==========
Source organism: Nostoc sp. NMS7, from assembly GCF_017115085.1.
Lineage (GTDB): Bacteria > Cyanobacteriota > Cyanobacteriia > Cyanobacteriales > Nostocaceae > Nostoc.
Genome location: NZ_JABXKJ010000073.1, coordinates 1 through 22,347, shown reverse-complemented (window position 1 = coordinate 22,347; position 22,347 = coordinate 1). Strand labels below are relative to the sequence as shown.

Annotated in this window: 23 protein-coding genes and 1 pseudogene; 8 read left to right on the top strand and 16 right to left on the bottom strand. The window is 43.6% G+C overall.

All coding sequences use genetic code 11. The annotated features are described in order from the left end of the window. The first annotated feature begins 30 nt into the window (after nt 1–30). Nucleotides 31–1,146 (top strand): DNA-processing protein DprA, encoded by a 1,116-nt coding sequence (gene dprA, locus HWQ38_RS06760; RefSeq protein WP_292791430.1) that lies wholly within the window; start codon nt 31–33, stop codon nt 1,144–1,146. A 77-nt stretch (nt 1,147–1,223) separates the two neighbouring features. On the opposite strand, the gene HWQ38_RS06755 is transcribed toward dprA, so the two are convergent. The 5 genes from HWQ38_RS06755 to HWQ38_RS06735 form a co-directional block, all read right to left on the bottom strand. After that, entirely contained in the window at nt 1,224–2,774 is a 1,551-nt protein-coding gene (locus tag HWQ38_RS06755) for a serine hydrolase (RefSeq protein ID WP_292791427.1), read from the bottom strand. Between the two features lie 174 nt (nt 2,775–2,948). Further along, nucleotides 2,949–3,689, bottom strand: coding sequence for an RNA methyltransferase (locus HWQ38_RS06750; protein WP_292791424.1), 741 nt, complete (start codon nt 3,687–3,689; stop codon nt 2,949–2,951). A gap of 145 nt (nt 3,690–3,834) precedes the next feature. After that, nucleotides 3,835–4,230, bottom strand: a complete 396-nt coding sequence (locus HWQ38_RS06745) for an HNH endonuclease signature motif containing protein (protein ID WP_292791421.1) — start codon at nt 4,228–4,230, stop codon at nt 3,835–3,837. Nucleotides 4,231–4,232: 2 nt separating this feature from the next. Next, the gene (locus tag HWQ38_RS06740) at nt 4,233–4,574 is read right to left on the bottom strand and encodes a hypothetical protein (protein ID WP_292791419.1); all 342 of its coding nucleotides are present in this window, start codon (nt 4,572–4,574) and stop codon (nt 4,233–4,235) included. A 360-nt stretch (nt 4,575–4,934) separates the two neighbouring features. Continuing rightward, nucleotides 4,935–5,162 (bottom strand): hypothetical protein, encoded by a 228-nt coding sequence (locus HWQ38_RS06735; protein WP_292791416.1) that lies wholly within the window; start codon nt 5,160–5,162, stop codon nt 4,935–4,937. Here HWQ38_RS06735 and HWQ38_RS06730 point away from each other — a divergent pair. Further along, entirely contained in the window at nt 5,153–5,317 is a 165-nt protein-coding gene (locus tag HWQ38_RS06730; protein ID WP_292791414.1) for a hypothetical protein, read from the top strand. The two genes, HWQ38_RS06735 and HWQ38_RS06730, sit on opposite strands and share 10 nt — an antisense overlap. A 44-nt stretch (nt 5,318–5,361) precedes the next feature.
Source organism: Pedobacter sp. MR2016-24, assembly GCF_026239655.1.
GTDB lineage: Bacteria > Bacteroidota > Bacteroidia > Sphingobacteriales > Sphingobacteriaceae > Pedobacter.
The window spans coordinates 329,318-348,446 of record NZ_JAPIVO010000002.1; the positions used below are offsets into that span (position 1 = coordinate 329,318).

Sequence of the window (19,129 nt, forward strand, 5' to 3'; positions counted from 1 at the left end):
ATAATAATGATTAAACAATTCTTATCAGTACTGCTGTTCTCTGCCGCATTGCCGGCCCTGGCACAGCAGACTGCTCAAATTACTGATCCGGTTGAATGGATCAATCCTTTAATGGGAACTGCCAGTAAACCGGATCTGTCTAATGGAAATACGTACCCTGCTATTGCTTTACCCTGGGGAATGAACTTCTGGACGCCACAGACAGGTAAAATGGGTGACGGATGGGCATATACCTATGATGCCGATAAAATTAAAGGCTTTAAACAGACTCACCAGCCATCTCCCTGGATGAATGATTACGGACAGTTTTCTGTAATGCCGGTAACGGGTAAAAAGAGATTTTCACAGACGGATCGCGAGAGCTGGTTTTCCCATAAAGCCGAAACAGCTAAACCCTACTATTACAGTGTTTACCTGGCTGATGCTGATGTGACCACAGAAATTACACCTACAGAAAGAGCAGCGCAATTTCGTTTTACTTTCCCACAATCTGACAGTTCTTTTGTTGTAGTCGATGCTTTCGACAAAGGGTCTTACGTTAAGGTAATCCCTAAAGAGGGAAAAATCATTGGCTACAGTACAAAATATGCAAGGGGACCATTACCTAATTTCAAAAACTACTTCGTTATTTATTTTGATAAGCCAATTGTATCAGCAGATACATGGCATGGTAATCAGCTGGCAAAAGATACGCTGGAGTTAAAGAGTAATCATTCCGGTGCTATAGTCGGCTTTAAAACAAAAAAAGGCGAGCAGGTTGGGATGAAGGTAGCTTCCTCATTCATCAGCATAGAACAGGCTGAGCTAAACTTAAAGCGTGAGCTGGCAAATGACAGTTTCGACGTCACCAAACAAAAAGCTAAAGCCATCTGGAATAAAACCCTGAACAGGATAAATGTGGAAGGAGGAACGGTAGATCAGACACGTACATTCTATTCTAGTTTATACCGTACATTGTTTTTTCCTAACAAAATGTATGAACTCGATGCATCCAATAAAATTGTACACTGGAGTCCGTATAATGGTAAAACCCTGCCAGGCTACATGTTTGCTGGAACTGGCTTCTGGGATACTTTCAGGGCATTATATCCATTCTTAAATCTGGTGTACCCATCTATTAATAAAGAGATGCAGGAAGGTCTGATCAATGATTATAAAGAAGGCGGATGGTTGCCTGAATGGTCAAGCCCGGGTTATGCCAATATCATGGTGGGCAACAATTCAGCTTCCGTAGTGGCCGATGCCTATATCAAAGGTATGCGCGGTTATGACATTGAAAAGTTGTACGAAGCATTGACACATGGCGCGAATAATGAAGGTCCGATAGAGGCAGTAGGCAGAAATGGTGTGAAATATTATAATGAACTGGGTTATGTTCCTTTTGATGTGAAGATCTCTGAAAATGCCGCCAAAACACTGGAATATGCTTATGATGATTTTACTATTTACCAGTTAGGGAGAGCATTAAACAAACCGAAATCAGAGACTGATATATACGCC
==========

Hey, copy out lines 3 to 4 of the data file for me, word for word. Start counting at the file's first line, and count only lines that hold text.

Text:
Genome location: NZ_JABXKJ010000073.1, coordinates 1 through 22,347, shown reverse-complemented (window position 1 = coordinate 22,347; position 22,347 = coordinate 1). Strand labels below are relative to the sequence as shown.

Annotated in this window: 23 protein-coding genes and 1 pseudogene; 8 read left to right on the top strand and 16 right to left on the bottom strand. The window is 43.6% G+C overall.